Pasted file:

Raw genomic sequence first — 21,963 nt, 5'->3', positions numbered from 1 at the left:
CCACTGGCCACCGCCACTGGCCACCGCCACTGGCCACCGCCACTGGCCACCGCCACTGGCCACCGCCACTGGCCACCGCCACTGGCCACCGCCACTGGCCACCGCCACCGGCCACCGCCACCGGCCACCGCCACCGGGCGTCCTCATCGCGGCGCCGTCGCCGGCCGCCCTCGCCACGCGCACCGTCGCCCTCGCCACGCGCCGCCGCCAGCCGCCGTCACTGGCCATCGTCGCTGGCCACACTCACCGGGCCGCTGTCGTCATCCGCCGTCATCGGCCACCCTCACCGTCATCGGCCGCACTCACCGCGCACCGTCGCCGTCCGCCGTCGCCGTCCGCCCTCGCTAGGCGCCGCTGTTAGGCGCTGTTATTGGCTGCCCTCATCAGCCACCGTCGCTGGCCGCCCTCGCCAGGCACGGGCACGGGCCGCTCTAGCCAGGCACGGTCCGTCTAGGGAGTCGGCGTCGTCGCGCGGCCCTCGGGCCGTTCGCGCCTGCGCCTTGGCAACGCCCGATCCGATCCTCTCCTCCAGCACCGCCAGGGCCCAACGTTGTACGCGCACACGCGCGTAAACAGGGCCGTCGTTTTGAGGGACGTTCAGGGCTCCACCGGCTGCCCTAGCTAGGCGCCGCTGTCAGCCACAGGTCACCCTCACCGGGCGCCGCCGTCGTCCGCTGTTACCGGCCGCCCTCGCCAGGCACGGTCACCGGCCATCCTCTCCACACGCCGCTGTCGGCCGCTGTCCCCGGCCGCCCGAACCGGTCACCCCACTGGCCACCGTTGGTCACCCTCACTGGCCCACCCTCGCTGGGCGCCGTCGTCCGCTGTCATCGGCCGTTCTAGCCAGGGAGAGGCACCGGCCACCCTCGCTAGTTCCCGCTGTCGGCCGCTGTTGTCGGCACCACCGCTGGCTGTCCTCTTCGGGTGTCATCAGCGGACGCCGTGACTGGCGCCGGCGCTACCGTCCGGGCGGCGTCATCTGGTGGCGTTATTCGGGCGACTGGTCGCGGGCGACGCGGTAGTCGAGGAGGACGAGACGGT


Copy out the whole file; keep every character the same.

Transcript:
Raw genomic sequence first — 21,963 nt, 5'->3', positions numbered from 1 at the left:
CCACTGGCCACCGCCACTGGCCACCGCCACTGGCCACCGCCACTGGCCACCGCCACTGGCCACCGCCACTGGCCACCGCCACTGGCCACCGCCACTGGCCACCGCCACCGGCCACCGCCACCGGCCACCGCCACCGGGCGTCCTCATCGCGGCGCCGTCGCCGGCCGCCCTCGCCACGCGCACCGTCGCCCTCGCCACGCGCCGCCGCCAGCCGCCGTCACTGGCCATCGTCGCTGGCCACACTCACCGGGCCGCTGTCGTCATCCGCCGTCATCGGCCACCCTCACCGTCATCGGCCGCACTCACCGCGCACCGTCGCCGTCCGCCGTCGCCGTCCGCCCTCGCTAGGCGCCGCTGTTAGGCGCTGTTATTGGCTGCCCTCATCAGCCACCGTCGCTGGCCGCCCTCGCCAGGCACGGGCACGGGCCGCTCTAGCCAGGCACGGTCCGTCTAGGGAGTCGGCGTCGTCGCGCGGCCCTCGGGCCGTTCGCGCCTGCGCCTTGGCAACGCCCGATCCGATCCTCTCCTCCAGCACCGCCAGGGCCCAACGTTGTACGCGCACACGCGCGTAAACAGGGCCGTCGTTTTGAGGGACGTTCAGGGCTCCACCGGCTGCCCTAGCTAGGCGCCGCTGTCAGCCACAGGTCACCCTCACCGGGCGCCGCCGTCGTCCGCTGTTACCGGCCGCCCTCGCCAGGCACGGTCACCGGCCATCCTCTCCACACGCCGCTGTCGGCCGCTGTCCCCGGCCGCCCGAACCGGTCACCCCACTGGCCACCGTTGGTCACCCTCACTGGCCCACCCTCGCTGGGCGCCGTCGTCCGCTGTCATCGGCCGTTCTAGCCAGGGAGAGGCACCGGCCACCCTCGCTAGTTCCCGCTGTCGGCCGCTGTTGTCGGCACCACCGCTGGCTGTCCTCTTCGGGTGTCATCAGCGGACGCCGTGACTGGCGCCGGCGCTACCGTCCGGGCGGCGTCATCTGGTGGCGTTATTCGGGCGACTGGTCGCGGGCGACGCGGTAGTCGAGGAGGACGAGACGGT